Bill and Sue-On Hillman: A 50-Year Musical Odyssey


Beam, our CEO who had taken us under her wing for the entire time we were in Indochina,  introduced us to Mr. Tan our local guide for the tour to the Ho Chi Minh Mausoleum, Presidential Palace, House on Stilts and the One Pillar Pagoda. We took taxis to the main gate of the complex. After a lengthy walk to the Mausoleum we joined a long queue covered by a shade canopy over most of the way. Started in 1973, the construction of the granite mausoleum was modeled on that of Lenin's in Russia and was first open to the public in 1975. 

We were passed by a large crowd of little children in yellow T-shirts and hats and who were given priority to view the mummified body of Ho -- patriotic indoctrination starts at a very young age here -- as it does in most countries. Bill, in his yellow shirt, tried to mingle in with the yellow-shirted kids, but it didn't take the mausoleum guards long to spot him as an interloper - he was unceremoniously escorted back to our group. Scattered among the throngs of tourists were many school children, families, military, etc. who had made the pilgrimage.

Our queue moved along steadily since the viewers were not allowed to stop as they walked around the display case which housed the body. The line was monitored by honour guards in white uniforms who didn't allow photos to be taken. All our cameras had been collected by our local guide before we entered the queue. The body of this first president of Vietnam was well lit and in good condition considering that Ho had died in 1969. The body is taken to Moscow from November to January each year where it undergoes maintenance similar to that done to Lenin's body. Actually this was against Ho's wishes. . . he wanted to be cremated with his ashes scattered over his beloved Vietnam, rather than be put on display as had been done for Lenin, Stalin and Mao. The mausoleum obviously means a great deal for many of the Vietnamese as it ensures that their beloved leader ‘lives on forever’.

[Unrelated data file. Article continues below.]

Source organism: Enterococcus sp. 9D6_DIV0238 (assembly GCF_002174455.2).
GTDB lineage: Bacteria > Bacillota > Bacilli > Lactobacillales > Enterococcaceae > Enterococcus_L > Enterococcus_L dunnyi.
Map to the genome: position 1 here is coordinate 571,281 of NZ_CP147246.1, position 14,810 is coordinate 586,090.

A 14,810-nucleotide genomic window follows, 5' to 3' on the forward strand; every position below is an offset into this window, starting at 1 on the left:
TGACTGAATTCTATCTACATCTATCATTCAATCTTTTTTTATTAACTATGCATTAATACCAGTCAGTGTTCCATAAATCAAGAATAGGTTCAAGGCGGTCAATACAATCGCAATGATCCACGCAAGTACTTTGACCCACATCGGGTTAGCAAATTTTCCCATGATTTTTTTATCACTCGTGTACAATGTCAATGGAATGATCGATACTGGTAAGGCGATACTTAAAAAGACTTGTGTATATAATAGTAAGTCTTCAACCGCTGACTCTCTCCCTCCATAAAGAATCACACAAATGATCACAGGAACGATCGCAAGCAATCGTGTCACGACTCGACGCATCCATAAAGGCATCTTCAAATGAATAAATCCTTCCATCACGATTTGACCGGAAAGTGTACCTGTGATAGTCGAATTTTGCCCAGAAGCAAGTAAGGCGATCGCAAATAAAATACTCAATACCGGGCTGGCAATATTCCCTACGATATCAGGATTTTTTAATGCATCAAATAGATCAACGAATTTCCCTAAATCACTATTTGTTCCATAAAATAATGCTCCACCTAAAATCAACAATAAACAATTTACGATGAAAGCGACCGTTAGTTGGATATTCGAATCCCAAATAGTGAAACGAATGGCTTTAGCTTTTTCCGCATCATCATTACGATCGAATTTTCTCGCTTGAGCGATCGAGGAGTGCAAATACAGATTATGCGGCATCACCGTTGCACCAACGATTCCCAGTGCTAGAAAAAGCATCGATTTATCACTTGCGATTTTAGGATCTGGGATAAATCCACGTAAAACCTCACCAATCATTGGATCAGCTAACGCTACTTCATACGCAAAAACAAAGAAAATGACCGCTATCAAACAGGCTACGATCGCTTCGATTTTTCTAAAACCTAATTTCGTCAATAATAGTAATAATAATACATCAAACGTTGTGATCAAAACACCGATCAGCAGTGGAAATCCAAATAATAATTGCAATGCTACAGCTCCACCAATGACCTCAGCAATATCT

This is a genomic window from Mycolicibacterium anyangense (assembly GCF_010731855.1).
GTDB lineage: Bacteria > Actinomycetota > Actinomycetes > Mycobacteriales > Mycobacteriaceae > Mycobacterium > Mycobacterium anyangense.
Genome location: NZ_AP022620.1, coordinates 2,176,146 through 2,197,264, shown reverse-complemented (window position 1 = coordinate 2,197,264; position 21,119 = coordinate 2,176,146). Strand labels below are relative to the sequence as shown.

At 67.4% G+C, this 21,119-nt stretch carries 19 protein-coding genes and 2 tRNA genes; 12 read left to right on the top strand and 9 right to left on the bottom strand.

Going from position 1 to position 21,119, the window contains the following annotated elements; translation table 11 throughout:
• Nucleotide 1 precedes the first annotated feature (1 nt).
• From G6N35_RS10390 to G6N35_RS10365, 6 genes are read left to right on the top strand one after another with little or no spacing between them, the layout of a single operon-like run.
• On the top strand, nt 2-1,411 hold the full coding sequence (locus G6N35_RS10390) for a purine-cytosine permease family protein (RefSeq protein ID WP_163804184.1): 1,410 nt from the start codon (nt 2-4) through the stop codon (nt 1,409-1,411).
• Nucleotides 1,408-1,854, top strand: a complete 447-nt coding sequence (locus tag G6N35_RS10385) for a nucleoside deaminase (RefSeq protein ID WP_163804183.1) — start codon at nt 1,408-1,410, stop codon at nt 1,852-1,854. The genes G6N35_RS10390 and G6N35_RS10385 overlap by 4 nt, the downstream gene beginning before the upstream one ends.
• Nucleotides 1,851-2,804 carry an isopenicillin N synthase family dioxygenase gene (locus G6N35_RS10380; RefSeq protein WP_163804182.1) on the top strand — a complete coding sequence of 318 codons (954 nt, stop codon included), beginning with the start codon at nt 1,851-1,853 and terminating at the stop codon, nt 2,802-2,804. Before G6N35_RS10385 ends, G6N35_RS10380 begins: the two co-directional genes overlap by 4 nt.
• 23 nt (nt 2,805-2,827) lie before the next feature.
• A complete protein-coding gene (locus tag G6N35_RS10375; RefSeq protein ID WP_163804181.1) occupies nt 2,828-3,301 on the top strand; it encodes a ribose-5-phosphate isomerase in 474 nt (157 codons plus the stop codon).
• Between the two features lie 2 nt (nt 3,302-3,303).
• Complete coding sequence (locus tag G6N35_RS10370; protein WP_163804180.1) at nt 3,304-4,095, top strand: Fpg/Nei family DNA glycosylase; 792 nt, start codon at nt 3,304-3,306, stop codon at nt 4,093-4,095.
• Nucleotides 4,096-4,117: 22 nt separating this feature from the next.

After we exited the main building Mr. Tan gave us some of the details of Ho's life: how he was educated by the discussions between his father and friends, studied abroad, studied how the lower classes lived, used an endless number of pseudonyms, was blacklisted in many countries for being involved in protests against governments, etc. He finally returned to North Vietnam, worked within the government and climbed his way up to president of the country. This was the position he held during the Vietnam War -- or the American War as it is known throughout Vietnam.

Mr. Tan said there are only 2000 Communist Party members. The rest of the people are "local people." They vote for their local party members but have no other influence. More and more though, they are capitalists in a Communist-run country. Every family has a "family book" that records all generations. An infraction would earn a black mark in this book, and it can affect future generations if they apply for government positions, education, etc.

After the Mausoleum, we toured the grounds where there were several buildings from the French colonial era that had been taken over by the communist government. The buildings were golden coloured and very French in style. We walked past the Presidential Palace which was the former home of the Governor General of Indochina. This large colonial structure is open only to diplomats or visiting foreign dignitaries. Ho didn't want to work in this building. He wanted a simple building, to set an example for the people. So, a small cottage on stilts was built nearby and this was where he worked and lived. On our way to the cottage and the surrounding botanical gardens we followed the long tree-lined Mango Alley where Ho had walked for his morning excercise. It was in these gardens that he also practised Martial Arts and Tai Chi with his guards. We passed servants quarters and the Ho's earlier residence -- the electrician's house -- that he occupied in the '50s while the stilt house was being built. 

An interesting building along the way was a former colonial staff quarters converted to a garage to house some of Ho's cars that had been donated from foreign countries: a 1954 Russian Zis, a 1955 Russian Pobeda and a 1964 Peugeot 404.

"Uncle Ho's Fish Pond" is one of the major attractions in the complex. This large scenic pond was stocked with carp by Ho. There are many places of interest circling this lake which we looked forward to exploring.

Arrival and Joining the Queue

Ho Chi Minh Body

Bill Joins the Yellow-Shirt Gang

The Mausoleum draws crowds of locals, school kids, families, military,
tourists and Vietnamese from all  over the country.

Entrance to the Presidential Palace and the walk along Mango Road

The Presidential Palace

Ho's Residence and Office in the 1950s

Some of the cars given to Ho from foreign countries

Sue-On admiring the emerging Cypress Roots and Ho's Fish Pond

Uncle Ho's Fish Pond which is teeming with Carp





Copyright 2015
Bill and Sue-On Hillman